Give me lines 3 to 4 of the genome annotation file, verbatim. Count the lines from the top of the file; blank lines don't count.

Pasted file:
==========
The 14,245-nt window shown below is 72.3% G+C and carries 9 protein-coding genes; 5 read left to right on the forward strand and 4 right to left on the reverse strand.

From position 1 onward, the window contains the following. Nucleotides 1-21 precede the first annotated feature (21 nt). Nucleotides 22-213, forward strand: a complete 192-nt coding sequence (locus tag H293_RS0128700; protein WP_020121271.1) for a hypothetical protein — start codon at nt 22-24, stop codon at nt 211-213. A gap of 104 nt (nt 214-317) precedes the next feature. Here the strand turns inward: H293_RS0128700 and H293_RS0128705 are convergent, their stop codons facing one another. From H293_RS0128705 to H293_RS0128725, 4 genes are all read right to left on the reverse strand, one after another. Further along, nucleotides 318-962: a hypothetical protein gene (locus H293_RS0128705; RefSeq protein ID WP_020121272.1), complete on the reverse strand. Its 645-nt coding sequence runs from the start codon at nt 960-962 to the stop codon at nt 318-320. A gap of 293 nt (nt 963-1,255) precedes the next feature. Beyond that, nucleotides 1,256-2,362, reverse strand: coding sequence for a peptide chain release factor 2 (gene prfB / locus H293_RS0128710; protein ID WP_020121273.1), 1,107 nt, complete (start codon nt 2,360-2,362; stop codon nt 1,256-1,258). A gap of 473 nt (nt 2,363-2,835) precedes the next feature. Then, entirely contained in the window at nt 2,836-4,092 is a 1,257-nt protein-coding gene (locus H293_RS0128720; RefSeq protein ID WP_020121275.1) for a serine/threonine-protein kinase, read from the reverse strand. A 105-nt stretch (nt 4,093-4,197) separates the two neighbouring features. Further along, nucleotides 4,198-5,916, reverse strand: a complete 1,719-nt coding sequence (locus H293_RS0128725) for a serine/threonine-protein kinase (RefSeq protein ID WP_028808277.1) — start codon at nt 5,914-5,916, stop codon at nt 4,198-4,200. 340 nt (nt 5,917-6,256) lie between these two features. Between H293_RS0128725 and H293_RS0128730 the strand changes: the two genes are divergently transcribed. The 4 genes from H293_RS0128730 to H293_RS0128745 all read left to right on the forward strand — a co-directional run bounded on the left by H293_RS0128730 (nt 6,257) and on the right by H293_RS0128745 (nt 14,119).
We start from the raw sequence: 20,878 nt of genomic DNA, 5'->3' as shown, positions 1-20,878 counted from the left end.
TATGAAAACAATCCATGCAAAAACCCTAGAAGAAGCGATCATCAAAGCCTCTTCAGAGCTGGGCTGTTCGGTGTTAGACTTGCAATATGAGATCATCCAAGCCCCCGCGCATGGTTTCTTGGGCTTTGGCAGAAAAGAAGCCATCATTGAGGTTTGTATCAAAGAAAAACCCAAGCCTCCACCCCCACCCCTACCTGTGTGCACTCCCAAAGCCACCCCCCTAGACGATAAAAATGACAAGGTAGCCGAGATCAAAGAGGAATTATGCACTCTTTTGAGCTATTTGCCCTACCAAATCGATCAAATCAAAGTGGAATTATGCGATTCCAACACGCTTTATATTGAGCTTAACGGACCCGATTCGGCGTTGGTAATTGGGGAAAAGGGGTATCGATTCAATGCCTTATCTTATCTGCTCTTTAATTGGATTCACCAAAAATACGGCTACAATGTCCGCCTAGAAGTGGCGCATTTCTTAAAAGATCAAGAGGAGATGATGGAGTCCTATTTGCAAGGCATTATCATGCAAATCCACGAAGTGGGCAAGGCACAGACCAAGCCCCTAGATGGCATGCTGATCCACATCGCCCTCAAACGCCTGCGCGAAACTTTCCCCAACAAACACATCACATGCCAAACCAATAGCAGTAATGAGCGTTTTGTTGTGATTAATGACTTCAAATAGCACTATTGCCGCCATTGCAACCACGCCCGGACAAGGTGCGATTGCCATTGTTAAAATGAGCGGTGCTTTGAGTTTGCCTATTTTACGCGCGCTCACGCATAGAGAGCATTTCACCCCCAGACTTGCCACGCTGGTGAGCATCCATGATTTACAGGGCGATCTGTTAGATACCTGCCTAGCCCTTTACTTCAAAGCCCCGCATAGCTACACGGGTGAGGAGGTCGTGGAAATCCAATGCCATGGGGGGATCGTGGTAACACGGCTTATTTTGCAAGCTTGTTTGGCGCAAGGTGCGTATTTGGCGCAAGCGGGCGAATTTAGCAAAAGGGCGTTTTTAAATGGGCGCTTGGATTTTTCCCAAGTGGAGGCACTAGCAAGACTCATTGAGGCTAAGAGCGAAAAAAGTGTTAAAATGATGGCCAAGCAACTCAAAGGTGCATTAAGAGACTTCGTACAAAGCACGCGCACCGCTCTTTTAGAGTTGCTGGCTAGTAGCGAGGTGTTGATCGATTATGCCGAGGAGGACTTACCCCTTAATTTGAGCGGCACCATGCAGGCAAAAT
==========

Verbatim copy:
We start from the raw sequence: 20,878 nt of genomic DNA, 5'->3' as shown, positions 1-20,878 counted from the left end.
TATGAAAACAATCCATGCAAAAACCCTAGAAGAAGCGATCATCAAAGCCTCTTCAGAGCTGGGCTGTTCGGTGTTAGACTTGCAATATGAGATCATCCAAGCCCCCGCGCATGGTTTCTTGGGCTTTGGCAGAAAAGAAGCCATCATTGAGGTTTGTATCAAAGAAAAACCCAAGCCTCCACCCCCACCCCTACCTGTGTGCACTCCCAAAGCCACCCCCCTAGACGATAAAAATGACAAGGTAGCCGAGATCAAAGAGGAATTATGCACTCTTTTGAGCTATTTGCCCTACCAAATCGATCAAATCAAAGTGGAATTATGCGATTCCAACACGCTTTATATTGAGCTTAACGGACCCGATTCGGCGTTGGTAATTGGGGAAAAGGGGTATCGATTCAATGCCTTATCTTATCTGCTCTTTAATTGGATTCACCAAAAATACGGCTACAATGTCCGCCTAGAAGTGGCGCATTTCTTAAAAGATCAAGAGGAGATGATGGAGTCCTATTTGCAAGGCATTATCATGCAAATCCACGAAGTGGGCAAGGCACAGACCAAGCCCCTAGATGGCATGCTGATCCACATCGCCCTCAAACGCCTGCGCGAAACTTTCCCCAACAAACACATCACATGCCAAACCAATAGCAGTAATGAGCGTTTTGTTGTGATTAATGACTTCAAATAGCACTATTGCCGCCATTGCAACCACGCCCGGACAAGGTGCGATTGCCATTGTTAAAATGAGCGGTGCTTTGAGTTTGCCTATTTTACGCGCGCTCACGCATAGAGAGCATTTCACCCCCAGACTTGCCACGCTGGTGAGCATCCATGATTTACAGGGCGATCTGTTAGATACCTGCCTAGCCCTTTACTTCAAAGCCCCGCATAGCTACACGGGTGAGGAGGTCGTGGAAATCCAATGCCATGGGGGGATCGTGGTAACACGGCTTATTTTGCAAGCTTGTTTGGCGCAAGGTGCGTATTTGGCGCAAGCGGGCGAATTTAGCAAAAGGGCGTTTTTAAATGGGCGCTTGGATTTTTCCCAAGTGGAGGCACTAGCAAGACTCATTGAGGCTAAGAGCGAAAAAAGTGTTAAAATGATGGCCAAGCAACTCAAAGGTGCATTAAGAGACTTCGTACAAAGCACGCGCACCGCTCTTTTAGAGTTGCTGGCTAGTAGCGAGGTGTTGATCGATTATGCCGAGGAGGACTTACCCCTTAATTTGAGCGGCACCATGCAGGCAAAAT